K V Shamsudeen uses his experience and knowledge to help Indian expatriates climb out of their financial doldrums.
A kind ear for unsung heroes
Mr K V Shamsudeen almost never fails to answer his mobile phone when it rings. As chairman of the Pravasi Bandhu Welfare Trust, an organisation dedicated to assisting troubled lower- and middle-income Non-Resident Indians (NRIs), he says the calls are many, often numbering more than 40 in a day. "Sometimes all one can offer as assistance is a patient ear," he says, introducing Mr M Kumar, a 52-year-old Indian trapped in deep debt.
Mr Kumar, a hospital technician, has lived in Dubai since 1984 and has a total monthly household income of Dh 8,500. His debt troubles began in 2001, when he borrowed Dh50,000 from Union National Bank to help a neighbour set up a cafeteria in Ajman. Mr Kumar never visited the cafeteria, but says it shut down within two months of its opening and the neighbour absconded after repaying him only half the bank loan amount.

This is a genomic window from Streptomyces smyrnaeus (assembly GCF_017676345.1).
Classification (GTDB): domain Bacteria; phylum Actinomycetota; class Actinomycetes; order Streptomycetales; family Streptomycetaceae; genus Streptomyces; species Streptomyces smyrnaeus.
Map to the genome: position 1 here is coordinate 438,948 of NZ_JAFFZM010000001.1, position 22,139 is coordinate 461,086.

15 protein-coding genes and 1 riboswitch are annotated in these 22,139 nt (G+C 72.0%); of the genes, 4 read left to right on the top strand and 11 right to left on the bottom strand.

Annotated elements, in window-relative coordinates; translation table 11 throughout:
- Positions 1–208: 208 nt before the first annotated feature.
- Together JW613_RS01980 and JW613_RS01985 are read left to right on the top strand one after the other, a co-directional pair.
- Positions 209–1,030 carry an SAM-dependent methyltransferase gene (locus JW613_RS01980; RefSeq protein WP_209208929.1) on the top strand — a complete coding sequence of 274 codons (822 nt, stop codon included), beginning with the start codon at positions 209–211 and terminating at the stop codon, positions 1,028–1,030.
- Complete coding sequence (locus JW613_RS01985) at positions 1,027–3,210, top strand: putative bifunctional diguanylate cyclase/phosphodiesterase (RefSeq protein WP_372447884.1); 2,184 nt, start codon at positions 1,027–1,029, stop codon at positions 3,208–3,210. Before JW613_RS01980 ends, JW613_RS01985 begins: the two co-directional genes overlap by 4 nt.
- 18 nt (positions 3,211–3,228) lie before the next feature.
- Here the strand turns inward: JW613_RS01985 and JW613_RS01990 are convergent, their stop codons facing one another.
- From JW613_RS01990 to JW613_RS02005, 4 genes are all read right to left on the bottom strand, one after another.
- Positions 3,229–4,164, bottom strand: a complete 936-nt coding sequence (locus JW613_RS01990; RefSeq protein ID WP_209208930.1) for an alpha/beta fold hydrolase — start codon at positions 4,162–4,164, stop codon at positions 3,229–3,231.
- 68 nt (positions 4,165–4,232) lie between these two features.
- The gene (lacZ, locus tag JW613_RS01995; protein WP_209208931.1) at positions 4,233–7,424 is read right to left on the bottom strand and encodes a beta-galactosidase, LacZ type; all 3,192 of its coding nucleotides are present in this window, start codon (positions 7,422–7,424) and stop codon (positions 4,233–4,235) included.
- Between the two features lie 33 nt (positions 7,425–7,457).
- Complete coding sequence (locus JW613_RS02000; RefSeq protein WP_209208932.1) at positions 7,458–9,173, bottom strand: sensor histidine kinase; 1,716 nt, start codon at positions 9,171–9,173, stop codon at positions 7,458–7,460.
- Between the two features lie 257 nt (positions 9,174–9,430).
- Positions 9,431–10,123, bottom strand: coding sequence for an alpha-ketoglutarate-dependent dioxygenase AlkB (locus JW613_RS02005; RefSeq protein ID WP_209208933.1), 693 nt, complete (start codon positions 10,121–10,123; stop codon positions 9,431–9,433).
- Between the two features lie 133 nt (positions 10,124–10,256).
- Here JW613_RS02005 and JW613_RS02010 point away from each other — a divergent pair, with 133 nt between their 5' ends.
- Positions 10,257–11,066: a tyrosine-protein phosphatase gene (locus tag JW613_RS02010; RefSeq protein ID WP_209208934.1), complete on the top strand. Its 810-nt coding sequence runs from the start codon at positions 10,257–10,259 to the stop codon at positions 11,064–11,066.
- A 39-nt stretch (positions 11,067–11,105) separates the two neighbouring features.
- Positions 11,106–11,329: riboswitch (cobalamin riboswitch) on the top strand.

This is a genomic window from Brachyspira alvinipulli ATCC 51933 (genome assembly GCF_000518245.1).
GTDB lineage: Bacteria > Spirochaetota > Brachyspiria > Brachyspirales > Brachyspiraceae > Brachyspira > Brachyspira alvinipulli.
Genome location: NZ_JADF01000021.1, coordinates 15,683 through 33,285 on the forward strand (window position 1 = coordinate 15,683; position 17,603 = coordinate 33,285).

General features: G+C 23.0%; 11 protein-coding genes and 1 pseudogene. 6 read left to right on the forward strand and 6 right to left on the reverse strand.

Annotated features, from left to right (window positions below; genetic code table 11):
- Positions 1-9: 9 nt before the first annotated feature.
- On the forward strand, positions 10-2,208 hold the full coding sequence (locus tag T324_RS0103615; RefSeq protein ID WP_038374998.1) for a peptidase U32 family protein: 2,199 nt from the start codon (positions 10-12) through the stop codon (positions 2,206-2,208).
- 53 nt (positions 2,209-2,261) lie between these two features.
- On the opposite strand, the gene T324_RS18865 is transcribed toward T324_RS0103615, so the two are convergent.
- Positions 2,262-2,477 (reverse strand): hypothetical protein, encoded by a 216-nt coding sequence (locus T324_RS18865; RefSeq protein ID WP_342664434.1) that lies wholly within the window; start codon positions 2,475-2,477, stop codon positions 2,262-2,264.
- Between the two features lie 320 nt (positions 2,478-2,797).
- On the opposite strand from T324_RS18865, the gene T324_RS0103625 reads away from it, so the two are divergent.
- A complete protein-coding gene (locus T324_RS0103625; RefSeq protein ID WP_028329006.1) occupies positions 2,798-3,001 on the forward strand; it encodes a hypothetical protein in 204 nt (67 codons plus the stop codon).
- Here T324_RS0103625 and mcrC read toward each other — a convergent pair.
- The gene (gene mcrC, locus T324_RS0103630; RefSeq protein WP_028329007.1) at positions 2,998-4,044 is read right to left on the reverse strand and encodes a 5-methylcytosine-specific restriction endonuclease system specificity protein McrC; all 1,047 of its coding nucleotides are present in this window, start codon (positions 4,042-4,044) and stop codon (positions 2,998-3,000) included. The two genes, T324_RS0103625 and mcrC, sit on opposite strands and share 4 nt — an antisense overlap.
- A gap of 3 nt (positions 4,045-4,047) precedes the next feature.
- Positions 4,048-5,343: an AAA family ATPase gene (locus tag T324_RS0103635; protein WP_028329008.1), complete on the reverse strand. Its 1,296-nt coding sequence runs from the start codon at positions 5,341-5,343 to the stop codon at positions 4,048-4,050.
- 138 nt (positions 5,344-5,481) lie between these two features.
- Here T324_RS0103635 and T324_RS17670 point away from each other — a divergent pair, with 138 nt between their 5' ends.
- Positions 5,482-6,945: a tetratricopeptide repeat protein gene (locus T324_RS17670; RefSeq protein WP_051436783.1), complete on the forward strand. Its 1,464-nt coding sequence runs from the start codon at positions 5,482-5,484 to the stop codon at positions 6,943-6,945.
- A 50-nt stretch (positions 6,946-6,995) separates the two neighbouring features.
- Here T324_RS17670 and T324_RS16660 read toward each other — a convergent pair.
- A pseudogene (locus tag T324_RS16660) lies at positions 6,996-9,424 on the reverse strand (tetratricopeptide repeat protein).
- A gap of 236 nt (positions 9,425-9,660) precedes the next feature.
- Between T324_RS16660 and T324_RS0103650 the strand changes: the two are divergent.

Soon after that, Mr Kumar was forced to borrow an additional Dh30,000 from Citibank due to family commitments, including paying for the wedding expenses of his sister and sister-in-law. In order to meet the demands of his family in India, Mr Kumar and his wife withdrew more than Dh150,000 using their 12 credit cards. They descended further into a financial abyss when they borrowed a total of Dh60,000 from three private money lenders to repay their credit card debt.
Out of the family's earnings of Dh8,500, Mr Kumar's expenditures include Dh6,400 of interest payment alone to the illegal moneylenders, who show up at his Deira home to claim the monthly interest. Failure to pay, he says, results in loud threats and verbal abuse. Additionally, Mr Kumar has to pay rent, purchase groceries and educate his three children, as well as find ways to raise funds to repay the principal amount.